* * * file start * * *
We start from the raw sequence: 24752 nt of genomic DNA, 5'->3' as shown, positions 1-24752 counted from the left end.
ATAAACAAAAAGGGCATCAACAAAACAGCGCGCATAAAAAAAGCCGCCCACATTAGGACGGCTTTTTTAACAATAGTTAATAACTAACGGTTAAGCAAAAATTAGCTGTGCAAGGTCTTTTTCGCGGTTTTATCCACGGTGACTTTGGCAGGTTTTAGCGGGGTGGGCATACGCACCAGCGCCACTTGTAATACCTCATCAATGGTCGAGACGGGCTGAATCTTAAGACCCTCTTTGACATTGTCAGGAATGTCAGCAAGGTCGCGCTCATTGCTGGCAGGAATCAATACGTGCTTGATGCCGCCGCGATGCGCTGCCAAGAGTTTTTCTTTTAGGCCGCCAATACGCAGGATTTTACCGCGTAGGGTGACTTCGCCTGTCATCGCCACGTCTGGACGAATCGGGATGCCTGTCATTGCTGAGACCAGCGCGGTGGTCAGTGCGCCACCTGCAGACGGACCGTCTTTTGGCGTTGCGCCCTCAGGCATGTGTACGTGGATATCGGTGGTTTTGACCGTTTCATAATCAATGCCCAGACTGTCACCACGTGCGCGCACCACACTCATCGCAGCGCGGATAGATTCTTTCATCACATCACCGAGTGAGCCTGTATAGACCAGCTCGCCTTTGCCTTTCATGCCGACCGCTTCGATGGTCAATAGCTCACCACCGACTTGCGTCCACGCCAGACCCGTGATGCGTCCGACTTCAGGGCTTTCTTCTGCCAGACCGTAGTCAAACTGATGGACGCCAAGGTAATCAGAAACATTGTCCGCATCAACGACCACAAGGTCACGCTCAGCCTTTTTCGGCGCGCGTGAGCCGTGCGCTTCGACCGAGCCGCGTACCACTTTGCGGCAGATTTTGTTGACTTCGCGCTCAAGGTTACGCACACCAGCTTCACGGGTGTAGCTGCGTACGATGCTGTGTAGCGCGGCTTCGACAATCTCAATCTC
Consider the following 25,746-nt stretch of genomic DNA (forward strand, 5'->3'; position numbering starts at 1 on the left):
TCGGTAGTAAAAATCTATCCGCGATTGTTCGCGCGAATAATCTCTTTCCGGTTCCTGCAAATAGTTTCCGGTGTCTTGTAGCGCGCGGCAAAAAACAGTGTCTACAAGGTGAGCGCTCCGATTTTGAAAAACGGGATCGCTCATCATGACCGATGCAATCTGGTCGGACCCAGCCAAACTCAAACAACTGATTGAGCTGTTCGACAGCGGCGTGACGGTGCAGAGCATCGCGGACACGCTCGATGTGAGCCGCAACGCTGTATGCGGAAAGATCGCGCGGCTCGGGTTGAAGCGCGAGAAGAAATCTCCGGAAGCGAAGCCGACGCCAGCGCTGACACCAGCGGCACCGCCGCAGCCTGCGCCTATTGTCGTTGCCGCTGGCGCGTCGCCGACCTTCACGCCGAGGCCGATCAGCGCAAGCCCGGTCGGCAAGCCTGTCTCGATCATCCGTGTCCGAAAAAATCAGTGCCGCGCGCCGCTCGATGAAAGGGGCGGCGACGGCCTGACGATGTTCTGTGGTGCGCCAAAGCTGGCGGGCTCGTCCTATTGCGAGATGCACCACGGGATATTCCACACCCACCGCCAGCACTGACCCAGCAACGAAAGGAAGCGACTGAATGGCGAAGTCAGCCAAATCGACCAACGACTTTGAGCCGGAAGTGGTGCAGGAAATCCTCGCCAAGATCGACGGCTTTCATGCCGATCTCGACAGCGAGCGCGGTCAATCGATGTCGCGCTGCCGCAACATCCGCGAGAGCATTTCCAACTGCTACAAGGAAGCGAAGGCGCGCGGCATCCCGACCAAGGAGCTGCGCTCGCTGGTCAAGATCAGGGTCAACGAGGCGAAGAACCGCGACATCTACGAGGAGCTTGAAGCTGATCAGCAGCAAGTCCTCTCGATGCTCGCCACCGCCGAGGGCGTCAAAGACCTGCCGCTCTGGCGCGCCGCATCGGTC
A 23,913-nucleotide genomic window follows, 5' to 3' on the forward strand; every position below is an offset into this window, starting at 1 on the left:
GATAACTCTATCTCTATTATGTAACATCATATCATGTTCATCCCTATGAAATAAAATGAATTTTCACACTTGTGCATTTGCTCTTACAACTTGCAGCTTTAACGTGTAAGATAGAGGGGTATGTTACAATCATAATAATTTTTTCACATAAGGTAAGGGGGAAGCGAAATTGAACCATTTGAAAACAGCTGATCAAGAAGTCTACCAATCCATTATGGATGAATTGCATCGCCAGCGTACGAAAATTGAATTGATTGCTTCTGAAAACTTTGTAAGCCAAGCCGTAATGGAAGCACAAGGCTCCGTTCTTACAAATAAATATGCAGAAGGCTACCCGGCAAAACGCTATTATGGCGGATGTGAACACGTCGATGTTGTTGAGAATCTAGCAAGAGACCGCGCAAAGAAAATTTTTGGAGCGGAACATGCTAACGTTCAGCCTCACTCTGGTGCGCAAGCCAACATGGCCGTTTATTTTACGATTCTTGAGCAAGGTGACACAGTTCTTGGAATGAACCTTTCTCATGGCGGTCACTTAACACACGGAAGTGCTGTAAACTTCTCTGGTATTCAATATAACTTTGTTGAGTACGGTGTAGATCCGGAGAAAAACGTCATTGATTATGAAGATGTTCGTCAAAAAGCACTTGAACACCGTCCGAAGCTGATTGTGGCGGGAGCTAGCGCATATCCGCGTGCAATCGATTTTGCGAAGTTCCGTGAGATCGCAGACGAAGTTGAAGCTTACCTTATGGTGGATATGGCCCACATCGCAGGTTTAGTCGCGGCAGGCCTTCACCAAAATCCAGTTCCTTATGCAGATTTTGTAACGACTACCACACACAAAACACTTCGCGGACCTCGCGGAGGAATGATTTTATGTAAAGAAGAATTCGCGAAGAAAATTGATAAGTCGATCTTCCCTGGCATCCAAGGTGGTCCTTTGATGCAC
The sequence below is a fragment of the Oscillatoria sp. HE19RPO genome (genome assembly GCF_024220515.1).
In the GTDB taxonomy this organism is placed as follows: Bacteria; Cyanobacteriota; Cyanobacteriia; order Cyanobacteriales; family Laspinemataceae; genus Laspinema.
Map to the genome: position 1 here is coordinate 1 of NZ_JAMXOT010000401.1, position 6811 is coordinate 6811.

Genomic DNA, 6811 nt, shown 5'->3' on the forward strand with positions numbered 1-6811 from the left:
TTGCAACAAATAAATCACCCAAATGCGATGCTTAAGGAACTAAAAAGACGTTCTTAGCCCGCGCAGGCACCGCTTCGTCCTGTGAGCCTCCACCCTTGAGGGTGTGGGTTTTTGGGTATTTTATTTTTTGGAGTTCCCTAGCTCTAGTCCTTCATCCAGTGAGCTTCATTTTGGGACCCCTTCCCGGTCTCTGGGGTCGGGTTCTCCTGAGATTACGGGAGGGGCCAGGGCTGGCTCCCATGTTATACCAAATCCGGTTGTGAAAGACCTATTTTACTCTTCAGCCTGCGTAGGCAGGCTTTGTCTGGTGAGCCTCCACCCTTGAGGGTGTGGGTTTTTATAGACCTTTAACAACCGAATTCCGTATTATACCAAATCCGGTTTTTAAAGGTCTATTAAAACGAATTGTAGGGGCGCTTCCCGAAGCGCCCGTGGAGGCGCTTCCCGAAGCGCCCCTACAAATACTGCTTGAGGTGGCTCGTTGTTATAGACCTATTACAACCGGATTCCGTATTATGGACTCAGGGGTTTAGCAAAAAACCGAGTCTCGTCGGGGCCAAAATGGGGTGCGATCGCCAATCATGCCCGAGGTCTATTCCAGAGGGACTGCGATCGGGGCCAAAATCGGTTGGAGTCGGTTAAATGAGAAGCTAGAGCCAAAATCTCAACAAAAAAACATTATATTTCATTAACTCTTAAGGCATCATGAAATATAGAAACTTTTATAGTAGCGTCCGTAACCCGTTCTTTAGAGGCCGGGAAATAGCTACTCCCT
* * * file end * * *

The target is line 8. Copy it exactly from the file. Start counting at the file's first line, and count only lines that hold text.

In the GTDB taxonomy this organism is placed as follows: Bacteria; Cyanobacteriota; Cyanobacteriia; order Cyanobacteriales; family Laspinemataceae; genus Laspinema.